Great leaders know there is a time to lead the boat and row the boat. They understand you cannot do both at the same time because you navigate on the level of your perspective.
Leading the boat requires you to stand with the people who are rowing but have the discernment to zoom out and see what they cannot see, anticipate what they cannot anticipate, and ensure they are set up for success.
More specifically, leading the boat requires you to. . .
- discuss and align your crew around a vision
- ensure your team has the resources and knowledge to accomplish the vision
- remove any obstacles as quickly as possible
- recognize the team
- provide ongoing feedback and coaching to maximize performance
- knock anyone out of the boat that tries to sink it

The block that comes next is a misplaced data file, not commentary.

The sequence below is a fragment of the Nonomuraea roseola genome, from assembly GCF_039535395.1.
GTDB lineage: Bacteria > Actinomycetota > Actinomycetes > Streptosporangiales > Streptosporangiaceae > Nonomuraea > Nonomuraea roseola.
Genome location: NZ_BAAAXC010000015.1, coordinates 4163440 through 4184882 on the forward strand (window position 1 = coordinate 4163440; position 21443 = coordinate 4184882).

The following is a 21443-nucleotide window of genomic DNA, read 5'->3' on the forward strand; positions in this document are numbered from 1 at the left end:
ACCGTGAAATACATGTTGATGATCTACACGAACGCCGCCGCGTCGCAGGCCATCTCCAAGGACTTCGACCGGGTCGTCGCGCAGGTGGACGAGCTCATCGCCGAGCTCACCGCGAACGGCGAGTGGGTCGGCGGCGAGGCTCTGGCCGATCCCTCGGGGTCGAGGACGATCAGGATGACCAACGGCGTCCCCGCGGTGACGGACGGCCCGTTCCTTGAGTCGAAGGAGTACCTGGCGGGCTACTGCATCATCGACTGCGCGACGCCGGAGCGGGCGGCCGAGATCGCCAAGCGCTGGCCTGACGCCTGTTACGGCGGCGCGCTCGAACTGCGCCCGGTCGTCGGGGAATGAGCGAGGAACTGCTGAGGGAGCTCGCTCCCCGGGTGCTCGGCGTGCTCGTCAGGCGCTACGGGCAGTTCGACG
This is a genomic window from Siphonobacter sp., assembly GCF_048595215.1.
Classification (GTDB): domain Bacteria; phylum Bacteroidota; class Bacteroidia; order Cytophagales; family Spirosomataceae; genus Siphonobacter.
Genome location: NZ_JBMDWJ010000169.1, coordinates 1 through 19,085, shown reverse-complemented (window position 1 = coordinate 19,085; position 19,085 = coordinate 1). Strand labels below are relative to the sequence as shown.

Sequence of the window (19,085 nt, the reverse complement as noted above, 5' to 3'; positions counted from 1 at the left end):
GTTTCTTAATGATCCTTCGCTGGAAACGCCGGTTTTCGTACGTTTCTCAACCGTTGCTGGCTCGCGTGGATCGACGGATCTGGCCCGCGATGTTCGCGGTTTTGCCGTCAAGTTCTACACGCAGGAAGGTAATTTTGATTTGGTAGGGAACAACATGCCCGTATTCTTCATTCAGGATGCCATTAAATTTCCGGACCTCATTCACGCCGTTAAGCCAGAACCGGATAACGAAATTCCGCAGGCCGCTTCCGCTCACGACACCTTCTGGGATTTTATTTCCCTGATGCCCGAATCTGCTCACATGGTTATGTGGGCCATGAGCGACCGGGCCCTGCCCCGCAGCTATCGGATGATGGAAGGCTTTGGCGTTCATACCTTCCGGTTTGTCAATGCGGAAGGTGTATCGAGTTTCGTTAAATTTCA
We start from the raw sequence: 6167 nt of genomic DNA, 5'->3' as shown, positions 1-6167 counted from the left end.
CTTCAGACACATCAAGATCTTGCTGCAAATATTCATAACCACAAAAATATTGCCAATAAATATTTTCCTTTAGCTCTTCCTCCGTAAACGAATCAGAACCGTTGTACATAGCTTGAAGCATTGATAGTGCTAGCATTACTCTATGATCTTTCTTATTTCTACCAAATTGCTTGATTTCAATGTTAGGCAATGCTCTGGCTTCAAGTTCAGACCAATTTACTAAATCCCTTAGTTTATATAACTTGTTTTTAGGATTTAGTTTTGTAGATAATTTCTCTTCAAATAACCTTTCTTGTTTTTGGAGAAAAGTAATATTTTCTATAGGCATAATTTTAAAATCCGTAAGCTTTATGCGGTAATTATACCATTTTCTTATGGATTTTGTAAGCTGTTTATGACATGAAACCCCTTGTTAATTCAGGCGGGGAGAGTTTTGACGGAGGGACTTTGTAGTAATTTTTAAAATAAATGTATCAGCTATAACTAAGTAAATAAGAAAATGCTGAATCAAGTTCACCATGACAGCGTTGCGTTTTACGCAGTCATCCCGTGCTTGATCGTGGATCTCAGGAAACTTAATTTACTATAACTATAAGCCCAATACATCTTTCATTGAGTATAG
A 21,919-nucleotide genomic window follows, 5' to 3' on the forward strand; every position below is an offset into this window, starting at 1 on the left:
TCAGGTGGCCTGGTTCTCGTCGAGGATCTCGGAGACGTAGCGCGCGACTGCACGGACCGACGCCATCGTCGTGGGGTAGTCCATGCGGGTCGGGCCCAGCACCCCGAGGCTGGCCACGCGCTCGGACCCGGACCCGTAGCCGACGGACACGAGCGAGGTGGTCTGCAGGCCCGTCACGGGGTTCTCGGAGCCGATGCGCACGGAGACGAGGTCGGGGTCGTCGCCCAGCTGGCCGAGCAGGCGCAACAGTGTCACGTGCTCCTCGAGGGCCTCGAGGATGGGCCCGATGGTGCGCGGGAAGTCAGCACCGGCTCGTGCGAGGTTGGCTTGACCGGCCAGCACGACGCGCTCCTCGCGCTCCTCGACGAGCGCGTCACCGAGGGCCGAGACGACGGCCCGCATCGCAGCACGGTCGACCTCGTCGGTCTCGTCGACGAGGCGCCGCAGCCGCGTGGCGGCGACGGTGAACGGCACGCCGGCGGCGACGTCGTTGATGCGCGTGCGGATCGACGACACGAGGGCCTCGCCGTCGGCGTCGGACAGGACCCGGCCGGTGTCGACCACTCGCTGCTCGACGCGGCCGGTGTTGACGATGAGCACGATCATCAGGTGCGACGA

- burn the boat once you get where you are going
Rowing the boat requires you to…
- buy into the vision that has been established
- focus on how YOU are rowing
- be open to feedback and coaching
- get results with integrity
- contribute to the bigger picture
High performing teams understand the difference in these roles and they honor each person for the part they play and how each person contributes to the overall success of the team.
Every team needs someone leading the boat and other people rowing. Dysfunction happens the moment everyone on a team is rowing or when multiple people are trying to lead the boat in different directions.
There is a time to lead the boat and there is a time to row the boat. Your job is to know which part you are playing and contribute to your fullest potential.
Enjoy the journey!